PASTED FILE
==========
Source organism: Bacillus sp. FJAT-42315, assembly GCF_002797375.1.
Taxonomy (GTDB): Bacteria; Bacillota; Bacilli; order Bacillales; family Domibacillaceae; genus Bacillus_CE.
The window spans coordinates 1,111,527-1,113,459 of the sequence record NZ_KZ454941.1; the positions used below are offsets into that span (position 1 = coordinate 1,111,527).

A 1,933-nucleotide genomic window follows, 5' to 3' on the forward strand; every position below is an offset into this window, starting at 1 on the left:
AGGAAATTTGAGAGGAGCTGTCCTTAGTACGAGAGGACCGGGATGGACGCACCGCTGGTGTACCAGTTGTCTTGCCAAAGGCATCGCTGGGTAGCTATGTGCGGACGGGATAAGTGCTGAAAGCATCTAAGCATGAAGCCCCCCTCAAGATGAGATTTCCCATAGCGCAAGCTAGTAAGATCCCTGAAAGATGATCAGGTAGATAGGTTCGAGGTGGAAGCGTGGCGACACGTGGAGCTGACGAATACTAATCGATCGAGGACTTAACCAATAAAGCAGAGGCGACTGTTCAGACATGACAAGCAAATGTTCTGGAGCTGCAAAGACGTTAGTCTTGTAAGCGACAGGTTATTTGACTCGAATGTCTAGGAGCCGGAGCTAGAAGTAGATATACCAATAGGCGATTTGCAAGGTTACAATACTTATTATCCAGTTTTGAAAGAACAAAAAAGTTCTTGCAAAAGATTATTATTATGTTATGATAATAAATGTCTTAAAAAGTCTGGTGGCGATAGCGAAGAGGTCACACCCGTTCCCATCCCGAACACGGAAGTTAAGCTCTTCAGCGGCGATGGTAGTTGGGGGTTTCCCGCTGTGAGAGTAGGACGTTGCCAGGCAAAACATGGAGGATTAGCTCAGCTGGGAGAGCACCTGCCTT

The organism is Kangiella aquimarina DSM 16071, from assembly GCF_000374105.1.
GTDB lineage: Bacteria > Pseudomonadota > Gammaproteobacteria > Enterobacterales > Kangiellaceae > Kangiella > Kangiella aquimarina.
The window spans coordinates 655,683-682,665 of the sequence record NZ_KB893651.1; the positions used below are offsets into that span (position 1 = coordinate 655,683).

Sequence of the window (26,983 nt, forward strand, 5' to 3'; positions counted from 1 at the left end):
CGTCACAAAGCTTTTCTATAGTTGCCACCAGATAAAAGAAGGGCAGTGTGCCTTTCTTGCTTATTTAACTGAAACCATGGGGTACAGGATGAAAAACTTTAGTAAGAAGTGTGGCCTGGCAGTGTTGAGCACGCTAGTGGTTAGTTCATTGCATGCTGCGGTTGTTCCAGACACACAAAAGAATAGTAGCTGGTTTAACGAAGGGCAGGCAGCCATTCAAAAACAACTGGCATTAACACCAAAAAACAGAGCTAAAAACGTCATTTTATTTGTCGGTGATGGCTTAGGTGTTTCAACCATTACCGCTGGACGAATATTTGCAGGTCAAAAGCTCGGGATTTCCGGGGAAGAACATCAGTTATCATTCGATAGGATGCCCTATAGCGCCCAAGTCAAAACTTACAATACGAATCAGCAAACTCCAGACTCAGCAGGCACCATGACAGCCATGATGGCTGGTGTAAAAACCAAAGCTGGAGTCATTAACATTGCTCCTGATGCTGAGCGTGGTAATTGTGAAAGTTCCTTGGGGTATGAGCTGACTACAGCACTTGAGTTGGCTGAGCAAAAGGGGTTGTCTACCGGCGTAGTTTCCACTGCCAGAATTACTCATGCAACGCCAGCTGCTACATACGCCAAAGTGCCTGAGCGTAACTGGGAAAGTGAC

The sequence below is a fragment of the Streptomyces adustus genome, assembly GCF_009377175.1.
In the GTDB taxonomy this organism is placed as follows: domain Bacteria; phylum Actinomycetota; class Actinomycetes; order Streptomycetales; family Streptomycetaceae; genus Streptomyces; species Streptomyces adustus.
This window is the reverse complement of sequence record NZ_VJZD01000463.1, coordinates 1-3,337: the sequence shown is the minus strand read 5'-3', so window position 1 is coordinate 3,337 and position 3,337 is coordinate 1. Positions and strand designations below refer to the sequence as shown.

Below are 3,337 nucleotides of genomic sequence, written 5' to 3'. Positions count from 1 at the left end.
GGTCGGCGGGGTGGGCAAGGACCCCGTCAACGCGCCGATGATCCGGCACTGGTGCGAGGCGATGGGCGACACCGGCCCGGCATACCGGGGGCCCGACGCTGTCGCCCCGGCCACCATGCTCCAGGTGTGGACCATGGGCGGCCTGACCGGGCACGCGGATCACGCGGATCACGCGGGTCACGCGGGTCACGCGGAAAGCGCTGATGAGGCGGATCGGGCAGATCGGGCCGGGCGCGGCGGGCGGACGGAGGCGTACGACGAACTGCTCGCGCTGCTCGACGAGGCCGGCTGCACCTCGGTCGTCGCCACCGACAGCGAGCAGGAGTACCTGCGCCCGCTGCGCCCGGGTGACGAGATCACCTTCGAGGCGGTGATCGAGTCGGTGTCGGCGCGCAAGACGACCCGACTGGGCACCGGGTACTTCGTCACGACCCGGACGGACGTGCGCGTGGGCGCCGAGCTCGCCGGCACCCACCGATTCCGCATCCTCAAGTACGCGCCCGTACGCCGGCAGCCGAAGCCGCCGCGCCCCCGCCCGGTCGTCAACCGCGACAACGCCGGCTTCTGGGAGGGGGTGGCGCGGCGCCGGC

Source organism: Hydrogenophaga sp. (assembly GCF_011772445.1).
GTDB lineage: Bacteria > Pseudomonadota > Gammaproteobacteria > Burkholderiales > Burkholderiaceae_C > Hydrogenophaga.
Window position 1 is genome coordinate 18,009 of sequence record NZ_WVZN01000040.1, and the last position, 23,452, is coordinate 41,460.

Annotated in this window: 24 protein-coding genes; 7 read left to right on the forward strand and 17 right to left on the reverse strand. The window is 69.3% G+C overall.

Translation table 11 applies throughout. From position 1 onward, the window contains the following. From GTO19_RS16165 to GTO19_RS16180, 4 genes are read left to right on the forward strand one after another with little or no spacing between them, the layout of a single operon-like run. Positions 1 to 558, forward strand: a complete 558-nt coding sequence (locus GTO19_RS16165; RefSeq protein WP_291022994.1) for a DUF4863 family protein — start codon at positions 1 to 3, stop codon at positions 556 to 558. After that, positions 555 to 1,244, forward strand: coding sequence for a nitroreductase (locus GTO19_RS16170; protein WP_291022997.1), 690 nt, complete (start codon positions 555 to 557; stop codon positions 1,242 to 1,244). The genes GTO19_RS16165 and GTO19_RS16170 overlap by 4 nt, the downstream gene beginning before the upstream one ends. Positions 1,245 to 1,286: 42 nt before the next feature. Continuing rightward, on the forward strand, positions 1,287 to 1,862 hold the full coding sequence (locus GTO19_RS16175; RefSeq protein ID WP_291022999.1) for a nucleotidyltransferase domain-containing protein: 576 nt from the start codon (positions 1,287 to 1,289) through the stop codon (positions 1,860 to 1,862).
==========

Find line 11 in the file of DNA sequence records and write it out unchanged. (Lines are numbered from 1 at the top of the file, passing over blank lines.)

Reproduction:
The sequence below is a fragment of the Streptomyces adustus genome, assembly GCF_009377175.1.